Wednesday, September 28, 2011


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I went to a seminar on "Financial Freedom for Women" that was hosted by my cousin last night - it was an educational seminar on the importance of life insurance, hosted by the employees of New York Life. To be honest, I missed the presentation itself as I was volunteered to play the New York Life version of the game of "Life" - which was actually quite a hoot for this newbie who had never before played the game of "Life."  I had a truly wonderful time playing with 3 other women of obvious career strength, and delightful fashion taste, living their own New York lives, in varying levels of independence and couple-dom, and I mulled over a debate that I had been having with myself earlier that afternoon. Namely, I pondered whether or not to stay in Manhattan.

To be sure, the monetary struggles that bashed me over the head recently have been forefront in my mind - even as I've give myself a (strict) budget to get myself back on my feet and into the black, as they say. The impetus for the debate more strongly came from a good friend in California - with whom I first stayed upon moving to Manhattan as she was finishing up her final year in law school - who had received an offer of employment in San Francisco. "Now you have to start looking too!" was the secondary statement crowed. And I was almost immediately smitten with the thought. San Francisco. The city I almost moved to before New York won out. The city wherein my sister resides, wherein a multitude of my friends live and work, the (much) smaller "big city" in the same state as my family, from which weekend trips to visit those down south could easily be arranged.

Top this off with the voicemail my phone finally alerted me to as I headed to this financial seminar, from a former colleague advising me that her company - based in the Bay Area - was hiring those in my field. And with all these pieces falling into place, it almost seemed fated. Apply to a job you almost surely will get, or at the very least, be seriously considered for. Have the chance to get my foot in that door job-wise - without the year-long struggle of applying and hearing nothing as happened with my New York applications - in the fabulous city that would put me closer to family, closer to friends, closer to the place where I do eventually see myself ending up.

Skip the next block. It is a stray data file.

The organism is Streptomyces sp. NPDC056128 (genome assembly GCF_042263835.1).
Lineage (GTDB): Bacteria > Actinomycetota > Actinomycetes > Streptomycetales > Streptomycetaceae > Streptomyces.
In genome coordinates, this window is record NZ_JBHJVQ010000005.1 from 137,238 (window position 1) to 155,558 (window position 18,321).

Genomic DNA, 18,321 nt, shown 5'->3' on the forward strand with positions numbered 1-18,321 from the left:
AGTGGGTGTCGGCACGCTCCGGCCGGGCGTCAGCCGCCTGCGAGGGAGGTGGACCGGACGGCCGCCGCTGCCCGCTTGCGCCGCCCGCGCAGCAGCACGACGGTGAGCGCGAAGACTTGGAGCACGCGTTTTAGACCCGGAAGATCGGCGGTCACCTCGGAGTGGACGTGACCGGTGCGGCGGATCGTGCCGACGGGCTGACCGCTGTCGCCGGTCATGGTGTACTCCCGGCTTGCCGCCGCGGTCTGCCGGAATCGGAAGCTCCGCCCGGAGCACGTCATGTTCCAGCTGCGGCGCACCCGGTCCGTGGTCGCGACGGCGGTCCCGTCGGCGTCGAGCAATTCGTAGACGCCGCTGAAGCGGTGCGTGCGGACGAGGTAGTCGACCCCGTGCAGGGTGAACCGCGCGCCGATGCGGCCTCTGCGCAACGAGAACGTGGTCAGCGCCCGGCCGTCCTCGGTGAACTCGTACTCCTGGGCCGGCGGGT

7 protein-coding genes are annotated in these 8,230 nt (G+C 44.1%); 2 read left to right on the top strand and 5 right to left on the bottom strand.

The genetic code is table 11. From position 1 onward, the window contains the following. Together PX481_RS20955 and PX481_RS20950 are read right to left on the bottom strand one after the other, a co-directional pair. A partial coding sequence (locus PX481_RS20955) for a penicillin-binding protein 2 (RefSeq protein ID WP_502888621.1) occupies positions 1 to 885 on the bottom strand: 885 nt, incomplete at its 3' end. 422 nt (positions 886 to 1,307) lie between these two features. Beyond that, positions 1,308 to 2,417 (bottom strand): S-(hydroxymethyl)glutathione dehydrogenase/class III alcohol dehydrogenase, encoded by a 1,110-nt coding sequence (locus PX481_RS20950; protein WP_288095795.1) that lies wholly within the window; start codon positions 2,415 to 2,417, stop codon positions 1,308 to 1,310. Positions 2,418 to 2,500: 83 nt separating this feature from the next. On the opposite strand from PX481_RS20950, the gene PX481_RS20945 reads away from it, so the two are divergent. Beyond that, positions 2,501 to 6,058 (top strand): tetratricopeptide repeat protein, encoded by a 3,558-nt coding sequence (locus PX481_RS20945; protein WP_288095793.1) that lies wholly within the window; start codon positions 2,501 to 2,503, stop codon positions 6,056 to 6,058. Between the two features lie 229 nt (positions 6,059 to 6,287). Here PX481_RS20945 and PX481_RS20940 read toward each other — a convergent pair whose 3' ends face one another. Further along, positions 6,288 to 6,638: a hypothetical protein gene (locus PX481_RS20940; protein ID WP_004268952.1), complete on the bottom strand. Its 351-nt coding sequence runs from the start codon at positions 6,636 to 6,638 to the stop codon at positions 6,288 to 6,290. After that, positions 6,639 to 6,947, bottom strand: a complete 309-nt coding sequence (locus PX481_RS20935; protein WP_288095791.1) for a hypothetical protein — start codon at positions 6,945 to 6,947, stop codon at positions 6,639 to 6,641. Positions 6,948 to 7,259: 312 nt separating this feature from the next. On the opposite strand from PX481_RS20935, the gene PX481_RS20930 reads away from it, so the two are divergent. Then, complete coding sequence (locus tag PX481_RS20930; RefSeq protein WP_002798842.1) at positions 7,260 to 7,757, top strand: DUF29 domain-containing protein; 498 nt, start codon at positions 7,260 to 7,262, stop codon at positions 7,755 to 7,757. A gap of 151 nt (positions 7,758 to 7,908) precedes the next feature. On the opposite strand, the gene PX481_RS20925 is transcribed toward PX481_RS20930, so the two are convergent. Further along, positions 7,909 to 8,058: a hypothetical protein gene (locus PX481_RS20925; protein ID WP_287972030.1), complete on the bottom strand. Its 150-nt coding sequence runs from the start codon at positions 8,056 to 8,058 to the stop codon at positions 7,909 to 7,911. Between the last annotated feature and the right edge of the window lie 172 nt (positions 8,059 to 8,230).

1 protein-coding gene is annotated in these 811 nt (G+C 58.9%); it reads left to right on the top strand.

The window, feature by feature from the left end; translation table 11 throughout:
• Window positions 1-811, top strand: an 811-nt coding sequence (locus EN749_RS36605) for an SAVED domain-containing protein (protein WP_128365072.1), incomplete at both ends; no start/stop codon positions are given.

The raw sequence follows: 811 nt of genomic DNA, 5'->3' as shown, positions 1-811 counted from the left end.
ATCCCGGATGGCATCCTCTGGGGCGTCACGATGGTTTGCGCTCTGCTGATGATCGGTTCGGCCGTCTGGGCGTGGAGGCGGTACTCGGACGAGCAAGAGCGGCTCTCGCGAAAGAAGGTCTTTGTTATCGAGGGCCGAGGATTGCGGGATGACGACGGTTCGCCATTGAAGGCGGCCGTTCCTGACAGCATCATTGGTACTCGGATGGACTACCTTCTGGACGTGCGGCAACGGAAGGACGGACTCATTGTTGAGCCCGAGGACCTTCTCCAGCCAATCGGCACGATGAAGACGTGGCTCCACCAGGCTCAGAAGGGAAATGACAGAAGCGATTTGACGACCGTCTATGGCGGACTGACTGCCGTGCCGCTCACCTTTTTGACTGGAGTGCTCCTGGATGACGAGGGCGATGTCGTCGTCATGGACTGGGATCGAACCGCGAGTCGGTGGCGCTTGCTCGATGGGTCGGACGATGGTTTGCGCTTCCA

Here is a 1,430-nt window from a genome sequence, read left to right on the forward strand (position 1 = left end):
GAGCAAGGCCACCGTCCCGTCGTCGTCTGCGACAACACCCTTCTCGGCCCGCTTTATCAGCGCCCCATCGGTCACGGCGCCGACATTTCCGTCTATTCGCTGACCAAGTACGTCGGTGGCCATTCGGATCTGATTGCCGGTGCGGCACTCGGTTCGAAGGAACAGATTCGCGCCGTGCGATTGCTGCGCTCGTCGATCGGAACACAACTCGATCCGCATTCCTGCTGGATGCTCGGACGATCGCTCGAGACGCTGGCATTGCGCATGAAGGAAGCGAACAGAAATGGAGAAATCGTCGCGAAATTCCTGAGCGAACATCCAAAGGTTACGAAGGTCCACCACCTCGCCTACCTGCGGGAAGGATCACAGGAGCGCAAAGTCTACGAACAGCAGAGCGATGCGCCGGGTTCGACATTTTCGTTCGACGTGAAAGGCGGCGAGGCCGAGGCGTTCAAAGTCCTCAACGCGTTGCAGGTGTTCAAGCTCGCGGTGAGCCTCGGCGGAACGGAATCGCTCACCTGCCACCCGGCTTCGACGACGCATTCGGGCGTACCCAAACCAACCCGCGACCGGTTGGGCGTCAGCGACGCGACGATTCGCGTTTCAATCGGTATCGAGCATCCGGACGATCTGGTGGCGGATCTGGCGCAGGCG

But is now eventually?

I went through severe bouts of homesickness in the past month or so. Severe to the point that had these messages promising a life in San Francisco come to me then, I almost undoubtedly would be writing this post from the City by the Bay right now. But they did not come then.

And I made no moves to make them happen.

They're coming now. Of their own accord. Without my reaching out, without my hunting or looking or applying. When the wave of nearly debilitating homesickness has passed, when I'm getting back on my feet, when I'm solidifying family relationships here in this city, when I'm welcoming transplanting friends here to this city. This city that I chose a year ago. This city that I'm making my way in, however, awkwardly and haltingly, with scrapes and falls and doubts and uncertainty. I don't know if I'm ready to leave yet. After the last night spent with strong, independent, welcoming women, learning about how to take care of ourselves financially (however geared toward selling a product....) in a city where - statistics and experiences earnestly seem to prove - single life wins out in frequency and longevity over committed coupledom. Can I leave this city that truly exists only for me, now, as a single twenty-something woman? Can I leave the life that I've created in the last 12 months from the ground up in this gritty, make-you-or-break-you city? I don't know if I can.

I think it's too soon. I think I would feel like I hadn't given myself enough time. I think when it's time for me to leave New York, I'll know. I think I need to know, beyond a shadow of a doubt, that I can't remain in Gotham anymore, before I go. New York and I need to eat each other up and spit each other out, and I need to pick myself up, dust myself off, give New York a good, sturdy handshake, and walk tall and proud away from it, perfectly content to not look back.

And right now, I would still be looking back.

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